Two years later at Covent Garden, Howells was cast as Lena in the world premiere of Richard Rodney Bennett’s opera Victory. At Glyndebourne, she played Cathleen in Nicholas Maw’s The Rising of the Moon. She made later appearances in Sir Michael Tippett’s King Priam and The Knot Garden, Kurt Weill’s Mahogany, and Humphrey Searle’s serial vision of Hamlet.

In 1994, she played a voluptuous Lady Heartbeat in Sir Harrison Birtwistle’s hugely controversial Gawain. Six years later, for English National Opera, came Mark-Anthony Turnage’s The Silver Tassie.

While undoubtedly revelling in the stimulus of the stage, solo song recitals also held great allure for her. As such, she became a regular contributor to the Wigmore Hall series that rejoiced in the title “Queens of Song”.

With Canadian baritone Victor Braun during rehearsals for the British premiere of Humphrey Searle’s opera ‘Hamlet’ (Getty)
With Canadian baritone Victor Braun during rehearsals for the British premiere of Humphrey Searle’s opera ‘Hamlet’ (Getty)

On occasion she would also perform as a member of Graham Johnson’s vocal ensemble, The Songmakers’ Almanac. And, as a stalwart of the English choral society tradition, she embraced everything from Mozart’s Requiem to Hector Berlioz’s L’enfance du Christ.

As a regular contributor to the annual Sir Henry Wood promenade concerts, she appeared on a record six occasions during the 1982 season. No less impressive was her contribution to the 1986 concert at the Royal Festival Hall when, in the company of André Previn, she took the opportunity to remind everyone of the great glory of Maurice Ravel’s exquisite one-act opera L’heure espagnole.

Happily, a number of her performances endure, courtesy of television, video, DVD and archive film. Here she can be seen starring in both Der Rosenkavalier and the 1985 Salzburg International Festival production of Mozart’s La Clemenza di Tito.

Notable among her small output of recordings are three that attracted awards. They include Colin Davis’s early recording of Berlioz’s Les Troyens, the American composer Carlisle Floyd’s two-act opera Susannah, and Igor Stravinsky’s The Rake’s Progress. Other operatic releases were Donizetti’s Lucrezia Borgia, Sir Harrison Birtwistle’s Gawain and Raymond Leppard’s notable recreation of Cavalli’s L’Ormindo.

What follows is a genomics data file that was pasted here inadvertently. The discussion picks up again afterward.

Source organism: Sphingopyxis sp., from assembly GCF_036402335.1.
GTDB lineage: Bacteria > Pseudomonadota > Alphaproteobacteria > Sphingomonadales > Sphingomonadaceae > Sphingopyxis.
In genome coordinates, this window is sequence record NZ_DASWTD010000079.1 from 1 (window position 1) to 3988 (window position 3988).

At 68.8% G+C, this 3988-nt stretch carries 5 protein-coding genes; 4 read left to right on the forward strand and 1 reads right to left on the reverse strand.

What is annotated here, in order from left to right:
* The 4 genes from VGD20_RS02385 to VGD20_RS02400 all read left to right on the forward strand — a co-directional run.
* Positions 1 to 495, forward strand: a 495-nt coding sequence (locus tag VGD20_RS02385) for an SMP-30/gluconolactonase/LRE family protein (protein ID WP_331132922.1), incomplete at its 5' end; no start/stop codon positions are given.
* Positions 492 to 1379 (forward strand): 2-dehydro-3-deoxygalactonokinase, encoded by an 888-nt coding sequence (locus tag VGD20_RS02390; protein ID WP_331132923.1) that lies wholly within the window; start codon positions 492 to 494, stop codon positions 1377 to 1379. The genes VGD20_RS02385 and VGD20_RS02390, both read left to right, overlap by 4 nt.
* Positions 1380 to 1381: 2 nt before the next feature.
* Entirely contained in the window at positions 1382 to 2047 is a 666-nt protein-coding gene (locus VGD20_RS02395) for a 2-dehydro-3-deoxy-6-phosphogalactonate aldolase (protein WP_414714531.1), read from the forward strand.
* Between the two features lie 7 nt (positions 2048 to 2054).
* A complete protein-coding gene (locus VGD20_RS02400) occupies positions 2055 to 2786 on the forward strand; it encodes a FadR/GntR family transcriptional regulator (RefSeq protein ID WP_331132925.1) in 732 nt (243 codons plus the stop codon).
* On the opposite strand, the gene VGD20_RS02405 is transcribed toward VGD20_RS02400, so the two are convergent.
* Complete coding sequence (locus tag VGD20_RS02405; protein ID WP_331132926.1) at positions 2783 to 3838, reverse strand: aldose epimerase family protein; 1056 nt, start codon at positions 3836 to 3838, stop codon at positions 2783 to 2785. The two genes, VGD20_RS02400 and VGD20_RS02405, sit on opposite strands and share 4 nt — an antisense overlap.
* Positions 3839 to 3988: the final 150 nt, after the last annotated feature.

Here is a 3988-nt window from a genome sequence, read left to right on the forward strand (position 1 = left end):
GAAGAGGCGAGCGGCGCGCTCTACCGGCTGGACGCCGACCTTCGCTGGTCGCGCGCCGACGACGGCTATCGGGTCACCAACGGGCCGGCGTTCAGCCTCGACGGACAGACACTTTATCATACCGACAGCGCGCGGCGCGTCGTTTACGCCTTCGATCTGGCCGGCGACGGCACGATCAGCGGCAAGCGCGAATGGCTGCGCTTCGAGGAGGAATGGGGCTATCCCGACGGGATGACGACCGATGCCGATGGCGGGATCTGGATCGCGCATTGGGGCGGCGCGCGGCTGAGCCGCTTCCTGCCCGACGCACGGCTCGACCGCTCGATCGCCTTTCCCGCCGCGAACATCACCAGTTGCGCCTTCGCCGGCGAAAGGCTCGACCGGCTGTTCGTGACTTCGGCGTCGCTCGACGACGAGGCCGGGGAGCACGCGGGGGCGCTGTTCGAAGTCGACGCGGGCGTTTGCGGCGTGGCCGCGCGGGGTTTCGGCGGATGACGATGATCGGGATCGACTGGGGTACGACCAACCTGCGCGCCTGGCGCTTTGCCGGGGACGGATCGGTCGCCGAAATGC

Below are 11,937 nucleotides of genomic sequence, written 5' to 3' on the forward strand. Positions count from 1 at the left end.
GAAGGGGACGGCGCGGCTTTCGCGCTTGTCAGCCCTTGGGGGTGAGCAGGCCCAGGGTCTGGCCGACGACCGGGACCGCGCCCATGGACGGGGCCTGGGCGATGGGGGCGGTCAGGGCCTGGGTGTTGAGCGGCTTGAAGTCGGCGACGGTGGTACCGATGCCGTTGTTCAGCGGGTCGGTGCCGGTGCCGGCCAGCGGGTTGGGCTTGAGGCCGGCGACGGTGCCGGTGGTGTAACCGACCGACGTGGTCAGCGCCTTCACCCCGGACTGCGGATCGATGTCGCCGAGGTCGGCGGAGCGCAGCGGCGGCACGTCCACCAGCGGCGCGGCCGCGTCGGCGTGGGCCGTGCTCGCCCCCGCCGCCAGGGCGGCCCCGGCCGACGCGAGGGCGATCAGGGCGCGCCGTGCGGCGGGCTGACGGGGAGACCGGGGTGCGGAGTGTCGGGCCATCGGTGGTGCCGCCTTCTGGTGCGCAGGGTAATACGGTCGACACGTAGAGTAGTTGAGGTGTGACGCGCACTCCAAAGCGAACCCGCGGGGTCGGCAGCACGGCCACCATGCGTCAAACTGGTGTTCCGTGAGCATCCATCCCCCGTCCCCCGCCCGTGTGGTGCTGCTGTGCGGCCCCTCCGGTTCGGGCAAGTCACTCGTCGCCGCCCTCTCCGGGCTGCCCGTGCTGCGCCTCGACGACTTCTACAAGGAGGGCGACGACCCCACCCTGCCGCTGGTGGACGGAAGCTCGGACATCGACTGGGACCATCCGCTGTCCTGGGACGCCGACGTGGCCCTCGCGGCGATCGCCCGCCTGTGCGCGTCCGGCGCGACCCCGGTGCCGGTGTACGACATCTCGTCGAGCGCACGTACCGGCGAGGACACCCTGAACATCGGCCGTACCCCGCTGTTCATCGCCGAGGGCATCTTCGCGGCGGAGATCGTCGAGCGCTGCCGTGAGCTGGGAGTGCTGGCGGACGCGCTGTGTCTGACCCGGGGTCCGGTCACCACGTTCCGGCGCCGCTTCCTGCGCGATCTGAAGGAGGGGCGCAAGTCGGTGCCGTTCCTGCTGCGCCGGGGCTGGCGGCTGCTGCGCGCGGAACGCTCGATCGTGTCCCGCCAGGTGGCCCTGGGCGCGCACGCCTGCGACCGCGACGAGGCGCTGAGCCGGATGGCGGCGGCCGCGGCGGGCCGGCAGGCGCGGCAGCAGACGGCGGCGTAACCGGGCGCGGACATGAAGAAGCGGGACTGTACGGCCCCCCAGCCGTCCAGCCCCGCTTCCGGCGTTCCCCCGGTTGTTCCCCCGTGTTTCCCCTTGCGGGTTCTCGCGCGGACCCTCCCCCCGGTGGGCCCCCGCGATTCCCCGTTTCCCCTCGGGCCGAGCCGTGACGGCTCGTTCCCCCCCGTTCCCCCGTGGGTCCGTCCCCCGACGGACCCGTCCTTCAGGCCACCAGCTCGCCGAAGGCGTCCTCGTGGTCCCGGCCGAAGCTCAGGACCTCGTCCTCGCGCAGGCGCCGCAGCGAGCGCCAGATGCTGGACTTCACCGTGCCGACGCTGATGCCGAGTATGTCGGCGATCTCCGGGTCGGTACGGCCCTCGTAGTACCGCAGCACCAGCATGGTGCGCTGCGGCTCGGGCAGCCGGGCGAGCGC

Sadly neglected are Carlo Maria Giulini’s recording of Schumann’s little-known secular oratorio Das Paradies und die Peri, Nicholas Maw’s Scenes and Arias, and Richard Hickox’s magisterial shaping of Josef Haydn’s Nelson Mass.

Performing less in later years, from 1997 until 2011 Howells taught at the Royal Academy of Music. She was in demand as a jurist at international competitions, and her expertise also found a ready outlet as a keynote contributor to master classes, workshops and seminars.

As a writer, she appeared regularly in the pages of The Oldie. It was there in 2009 that she published a somewhat indiscreet article telling of a short-lived affair she had had four years earlier with an Australian writer and critic she called “Clyde”. Many immediately took this to be Clive James, a fact that Howells would neither confirm nor deny.

As for James, who died in 2019, he always claimed to be totally mystified by it all. When her lover disclosed that he could “Berlioz no more”, Howells responded: “The Diva has moved on to a partner whose grasp of Berlioz is remarkable and who did not talk with his mouth full.”

Her third husband, Peter Fyson, died in 2005. She is survived by a son and a daughter from her second marriage to Stafford Dean.

Anne Howells, singer and writer, born January 12 1941, died May 18 2022